Landless Peasants

The largely undocumented rural population of the Amazon is often referred to as caboclos by urban dwellers and élites (see riverine peasantries). Historically, the meaning of this term has changed, and currently it has various recognised meanings, ranging from deculturated Amerindians who no longer live in their own integrated society, to persons of mixed ancestry, to anybody who lives in a rural part of Brazilian Amazonia. As it is used in the Lower Middle Amazon, the term is an insult and indicates the rusticity, backwardness, laziness and lack of ambition of those people who live in riverine areas. This negative stereotyping is reinforced by the construction of `hybridity': such people are of mixed descent, often they have indigenous (great) grandparents (mostly mothers), and may trace their European blood through Italian and Portuguese immigrants, or in some cases from Northeastern Brazilians, who came during the time of the rubber boom in the last half of the 19th century.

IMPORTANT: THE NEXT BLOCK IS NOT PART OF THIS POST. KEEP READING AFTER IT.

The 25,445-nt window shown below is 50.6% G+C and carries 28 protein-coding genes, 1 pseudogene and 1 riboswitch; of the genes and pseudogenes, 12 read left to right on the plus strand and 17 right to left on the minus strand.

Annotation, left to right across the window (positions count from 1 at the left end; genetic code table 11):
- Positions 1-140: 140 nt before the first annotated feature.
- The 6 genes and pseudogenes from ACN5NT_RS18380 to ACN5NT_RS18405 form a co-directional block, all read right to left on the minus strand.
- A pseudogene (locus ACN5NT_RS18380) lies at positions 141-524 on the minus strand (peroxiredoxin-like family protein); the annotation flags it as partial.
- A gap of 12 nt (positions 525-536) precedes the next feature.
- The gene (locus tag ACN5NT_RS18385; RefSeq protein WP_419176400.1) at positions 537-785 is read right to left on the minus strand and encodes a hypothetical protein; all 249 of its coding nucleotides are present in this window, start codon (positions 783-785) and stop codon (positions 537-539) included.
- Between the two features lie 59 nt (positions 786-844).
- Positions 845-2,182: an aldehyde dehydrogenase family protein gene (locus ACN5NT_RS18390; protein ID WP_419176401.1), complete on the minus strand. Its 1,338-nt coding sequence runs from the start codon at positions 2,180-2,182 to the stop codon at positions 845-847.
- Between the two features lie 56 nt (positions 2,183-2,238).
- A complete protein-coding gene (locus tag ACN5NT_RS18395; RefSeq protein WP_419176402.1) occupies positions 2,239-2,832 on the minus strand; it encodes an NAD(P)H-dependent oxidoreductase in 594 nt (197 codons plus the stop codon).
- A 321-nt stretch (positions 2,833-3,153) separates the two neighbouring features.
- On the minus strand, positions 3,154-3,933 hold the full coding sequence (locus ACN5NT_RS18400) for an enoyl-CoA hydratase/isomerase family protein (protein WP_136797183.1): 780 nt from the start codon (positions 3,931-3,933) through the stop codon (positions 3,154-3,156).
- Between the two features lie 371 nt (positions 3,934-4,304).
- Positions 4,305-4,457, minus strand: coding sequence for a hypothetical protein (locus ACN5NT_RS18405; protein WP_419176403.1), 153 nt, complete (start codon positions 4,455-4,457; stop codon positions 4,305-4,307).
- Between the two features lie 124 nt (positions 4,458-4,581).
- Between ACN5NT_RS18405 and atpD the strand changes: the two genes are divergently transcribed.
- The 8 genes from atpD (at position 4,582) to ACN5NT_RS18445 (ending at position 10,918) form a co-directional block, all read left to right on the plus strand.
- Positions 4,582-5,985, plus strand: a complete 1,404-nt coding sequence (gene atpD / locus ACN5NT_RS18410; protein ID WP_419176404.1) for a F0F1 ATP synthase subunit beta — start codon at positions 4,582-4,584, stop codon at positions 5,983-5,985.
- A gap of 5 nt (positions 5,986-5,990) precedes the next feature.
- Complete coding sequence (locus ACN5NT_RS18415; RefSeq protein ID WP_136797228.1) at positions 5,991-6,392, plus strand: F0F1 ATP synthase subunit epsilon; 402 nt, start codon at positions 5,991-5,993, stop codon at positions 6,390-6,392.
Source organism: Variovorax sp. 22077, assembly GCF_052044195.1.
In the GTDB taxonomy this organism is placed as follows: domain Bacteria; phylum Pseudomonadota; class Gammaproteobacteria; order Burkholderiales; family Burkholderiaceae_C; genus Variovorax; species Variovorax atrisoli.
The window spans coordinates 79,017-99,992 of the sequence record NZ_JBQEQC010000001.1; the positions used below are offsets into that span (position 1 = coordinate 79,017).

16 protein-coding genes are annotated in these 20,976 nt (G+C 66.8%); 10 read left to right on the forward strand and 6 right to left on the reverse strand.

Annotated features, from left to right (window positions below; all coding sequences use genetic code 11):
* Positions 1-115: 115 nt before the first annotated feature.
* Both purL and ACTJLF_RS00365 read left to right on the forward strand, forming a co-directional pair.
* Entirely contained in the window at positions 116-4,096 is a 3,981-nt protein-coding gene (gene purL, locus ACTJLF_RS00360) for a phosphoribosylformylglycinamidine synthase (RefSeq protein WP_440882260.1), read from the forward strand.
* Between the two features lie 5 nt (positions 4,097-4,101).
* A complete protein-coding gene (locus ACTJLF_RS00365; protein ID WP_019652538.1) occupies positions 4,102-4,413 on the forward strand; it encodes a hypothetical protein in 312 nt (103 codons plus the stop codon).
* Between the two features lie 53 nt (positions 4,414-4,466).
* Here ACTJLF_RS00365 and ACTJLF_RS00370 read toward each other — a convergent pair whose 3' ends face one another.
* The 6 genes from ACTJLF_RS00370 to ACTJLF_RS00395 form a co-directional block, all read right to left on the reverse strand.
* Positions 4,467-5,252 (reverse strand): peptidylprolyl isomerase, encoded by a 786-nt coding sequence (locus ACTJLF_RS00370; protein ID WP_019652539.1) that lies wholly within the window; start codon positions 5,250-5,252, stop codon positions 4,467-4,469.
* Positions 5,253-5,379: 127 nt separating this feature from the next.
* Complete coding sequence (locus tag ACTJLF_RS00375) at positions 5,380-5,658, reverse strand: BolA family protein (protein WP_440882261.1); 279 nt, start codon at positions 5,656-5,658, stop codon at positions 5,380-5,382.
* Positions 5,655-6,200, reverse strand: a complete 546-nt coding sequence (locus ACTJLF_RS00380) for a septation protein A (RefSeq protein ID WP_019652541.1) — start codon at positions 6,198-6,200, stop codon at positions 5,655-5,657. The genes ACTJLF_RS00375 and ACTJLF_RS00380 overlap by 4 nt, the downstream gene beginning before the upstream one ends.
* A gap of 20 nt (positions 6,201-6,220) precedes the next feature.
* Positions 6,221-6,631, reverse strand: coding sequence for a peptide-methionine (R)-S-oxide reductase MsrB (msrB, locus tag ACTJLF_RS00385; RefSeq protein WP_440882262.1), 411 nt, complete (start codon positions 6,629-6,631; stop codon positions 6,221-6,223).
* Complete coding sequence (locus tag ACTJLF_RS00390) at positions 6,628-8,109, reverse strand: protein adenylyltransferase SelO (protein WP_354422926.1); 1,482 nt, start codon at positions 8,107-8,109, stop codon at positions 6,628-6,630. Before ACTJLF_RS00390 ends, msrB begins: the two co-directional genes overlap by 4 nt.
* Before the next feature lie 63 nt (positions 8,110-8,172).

The following story illustrates pertinently the élite view of people in the rural areas around Óbidos, a small town on the Amazon river. Soon after I arrived in Óbidos, I introduced myself to the people who ran the small Museu Integrado de Óbidos, which held a collection of artefacts, some imported from Europe in the nineteenth century and some locally made. I talked with two ladies from rich Óbidense families. Having explained that I had returned from a rural community that morning, they said how lovely the interior is during the dry season. I then explained my research and intentions. This declaration was met coolly, with the comment that 'there is no need to help os caboclos, because nature helps them'. She continued, 'Look here, the laziness of the caboclo of the region is a result of nature helping them too much and being too kind to them, fish and birds are free. And because nature helps them, they don't need to work'. I heard variations of this view throughout fieldwork; the interesting point is the complete denial of the contribution of such people to the local economy. These women employ `caboclos' in their houses, they buy their fish almost daily and yet the women convince themselves they do nothing valuable.